multifloraIt’s the bane of farmers.

Those twining, vining banks of simple roses can take over a fence line and encroach upon pasture. It’s pervasive, even invasive. Dad hated it and I did, too, for his sake.

But we aren’t farmers anymore and I have to confess, multiflora rose is growing on me.

It’s a non-native, invasive plant. Originally native to eastern Asia, it was introduced to the U.S. in the mid-1800s as an ornamental rose. Then, it was promoted for erosion control and as a “living fence” for livestock. Which was all well and good until it began taking over and choking out native species.

It’s now designated as a “noxious weed” in multiple states including Iowa, Ohio, New Jersey, Pennsylvania, and . . . West Virginia. Hum.

The National Park Service has some plain advice–“Do not plant multiflora rose.” But that’s alright. No one needs to. It simply crops up pretty much everywhere.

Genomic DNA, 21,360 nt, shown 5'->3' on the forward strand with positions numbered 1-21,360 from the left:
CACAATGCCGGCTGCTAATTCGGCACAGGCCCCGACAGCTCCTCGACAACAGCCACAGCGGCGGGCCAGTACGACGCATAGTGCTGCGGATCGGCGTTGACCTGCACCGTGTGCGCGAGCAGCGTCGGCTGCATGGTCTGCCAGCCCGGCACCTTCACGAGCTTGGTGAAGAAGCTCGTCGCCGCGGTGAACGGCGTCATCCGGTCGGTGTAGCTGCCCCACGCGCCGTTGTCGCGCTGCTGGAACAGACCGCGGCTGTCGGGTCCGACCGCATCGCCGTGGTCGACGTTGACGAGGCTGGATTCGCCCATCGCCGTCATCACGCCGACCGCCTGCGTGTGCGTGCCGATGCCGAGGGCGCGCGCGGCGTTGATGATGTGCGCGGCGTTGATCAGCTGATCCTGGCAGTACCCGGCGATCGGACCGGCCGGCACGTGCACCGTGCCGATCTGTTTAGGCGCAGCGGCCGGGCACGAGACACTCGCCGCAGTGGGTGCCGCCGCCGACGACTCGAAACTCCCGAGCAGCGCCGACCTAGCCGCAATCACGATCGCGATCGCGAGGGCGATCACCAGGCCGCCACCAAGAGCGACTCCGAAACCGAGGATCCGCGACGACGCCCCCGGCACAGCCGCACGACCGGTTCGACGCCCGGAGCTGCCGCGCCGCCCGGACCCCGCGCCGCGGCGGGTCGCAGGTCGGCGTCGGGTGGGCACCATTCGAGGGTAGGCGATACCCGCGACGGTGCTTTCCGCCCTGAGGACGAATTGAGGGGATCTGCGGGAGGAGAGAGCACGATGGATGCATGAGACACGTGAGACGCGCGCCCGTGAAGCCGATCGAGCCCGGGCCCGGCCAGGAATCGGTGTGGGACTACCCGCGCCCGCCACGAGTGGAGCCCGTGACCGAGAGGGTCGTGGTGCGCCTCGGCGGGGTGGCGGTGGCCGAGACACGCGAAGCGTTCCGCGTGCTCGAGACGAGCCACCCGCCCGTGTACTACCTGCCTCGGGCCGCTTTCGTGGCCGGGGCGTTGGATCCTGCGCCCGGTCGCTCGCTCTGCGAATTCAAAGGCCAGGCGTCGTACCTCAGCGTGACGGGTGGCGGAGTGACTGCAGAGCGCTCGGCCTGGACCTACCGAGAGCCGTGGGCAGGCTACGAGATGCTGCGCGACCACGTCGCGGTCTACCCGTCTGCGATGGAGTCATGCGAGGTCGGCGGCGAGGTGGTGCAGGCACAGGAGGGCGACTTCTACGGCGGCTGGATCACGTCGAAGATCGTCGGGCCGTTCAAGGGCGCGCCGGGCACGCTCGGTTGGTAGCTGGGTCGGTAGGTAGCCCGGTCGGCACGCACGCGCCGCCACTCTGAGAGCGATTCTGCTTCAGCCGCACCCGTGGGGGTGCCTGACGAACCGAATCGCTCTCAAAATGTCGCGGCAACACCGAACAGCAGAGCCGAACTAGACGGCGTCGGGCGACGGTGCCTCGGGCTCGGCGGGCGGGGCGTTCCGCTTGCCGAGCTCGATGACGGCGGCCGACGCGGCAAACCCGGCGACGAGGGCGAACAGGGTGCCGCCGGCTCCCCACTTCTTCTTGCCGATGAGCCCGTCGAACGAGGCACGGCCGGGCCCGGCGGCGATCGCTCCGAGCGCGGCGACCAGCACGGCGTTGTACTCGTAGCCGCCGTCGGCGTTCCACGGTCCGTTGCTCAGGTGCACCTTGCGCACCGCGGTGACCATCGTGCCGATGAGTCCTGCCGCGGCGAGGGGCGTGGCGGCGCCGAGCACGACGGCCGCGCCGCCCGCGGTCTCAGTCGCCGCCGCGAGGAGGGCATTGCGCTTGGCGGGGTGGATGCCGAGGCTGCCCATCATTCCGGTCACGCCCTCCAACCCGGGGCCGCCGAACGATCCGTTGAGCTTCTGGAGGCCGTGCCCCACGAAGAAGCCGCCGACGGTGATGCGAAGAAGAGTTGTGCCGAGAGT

I used to work for Biltmore Estate in Asheville, NC, and Frederick Law Olmsted’s original plan for the Ramble leading down to the Walled Garden included a large planting of multiflora rose along the main staircase guiding guests down from the house. Mr. Olmsted saw the beauty, too.

And while I certainly acknowledge the negative aspects of this all too rapidly spreading shrub, I can’t help myself this time of year. Because when I step outside on a cool, spring morning, I see the flowers cascading along the roadside. And I breathe the sweet perfume sweetening the air.

And I think it must be how heaven smells.